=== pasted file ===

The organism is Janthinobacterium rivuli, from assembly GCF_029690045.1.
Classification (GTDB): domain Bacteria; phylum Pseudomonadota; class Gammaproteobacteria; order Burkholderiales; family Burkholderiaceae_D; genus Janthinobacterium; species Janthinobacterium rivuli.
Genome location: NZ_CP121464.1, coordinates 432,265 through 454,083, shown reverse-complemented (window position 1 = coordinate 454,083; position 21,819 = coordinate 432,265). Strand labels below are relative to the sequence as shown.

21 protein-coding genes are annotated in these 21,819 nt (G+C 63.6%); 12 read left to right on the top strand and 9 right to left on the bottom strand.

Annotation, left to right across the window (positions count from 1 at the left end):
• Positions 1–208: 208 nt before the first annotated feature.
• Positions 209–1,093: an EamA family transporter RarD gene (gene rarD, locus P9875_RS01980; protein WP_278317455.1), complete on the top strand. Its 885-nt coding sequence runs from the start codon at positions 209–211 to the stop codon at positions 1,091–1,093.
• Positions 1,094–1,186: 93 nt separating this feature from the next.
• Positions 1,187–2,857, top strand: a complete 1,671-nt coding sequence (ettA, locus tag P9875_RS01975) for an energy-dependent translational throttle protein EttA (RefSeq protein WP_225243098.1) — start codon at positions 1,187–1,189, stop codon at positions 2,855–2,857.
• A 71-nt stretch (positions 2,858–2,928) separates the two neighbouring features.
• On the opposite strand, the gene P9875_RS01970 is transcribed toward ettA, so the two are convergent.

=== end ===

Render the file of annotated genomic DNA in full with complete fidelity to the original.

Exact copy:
The organism is Janthinobacterium rivuli, from assembly GCF_029690045.1.
Classification (GTDB): domain Bacteria; phylum Pseudomonadota; class Gammaproteobacteria; order Burkholderiales; family Burkholderiaceae_D; genus Janthinobacterium; species Janthinobacterium rivuli.
Genome location: NZ_CP121464.1, coordinates 432,265 through 454,083, shown reverse-complemented (window position 1 = coordinate 454,083; position 21,819 = coordinate 432,265). Strand labels below are relative to the sequence as shown.

21 protein-coding genes are annotated in these 21,819 nt (G+C 63.6%); 12 read left to right on the top strand and 9 right to left on the bottom strand.

Annotation, left to right across the window (positions count from 1 at the left end):
• Positions 1–208: 208 nt before the first annotated feature.
• Positions 209–1,093: an EamA family transporter RarD gene (gene rarD, locus P9875_RS01980; protein WP_278317455.1), complete on the top strand. Its 885-nt coding sequence runs from the start codon at positions 209–211 to the stop codon at positions 1,091–1,093.
• Positions 1,094–1,186: 93 nt separating this feature from the next.
• Positions 1,187–2,857, top strand: a complete 1,671-nt coding sequence (ettA, locus tag P9875_RS01975) for an energy-dependent translational throttle protein EttA (RefSeq protein WP_225243098.1) — start codon at positions 1,187–1,189, stop codon at positions 2,855–2,857.
• A 71-nt stretch (positions 2,858–2,928) separates the two neighbouring features.
• On the opposite strand, the gene P9875_RS01970 is transcribed toward ettA, so the two are convergent.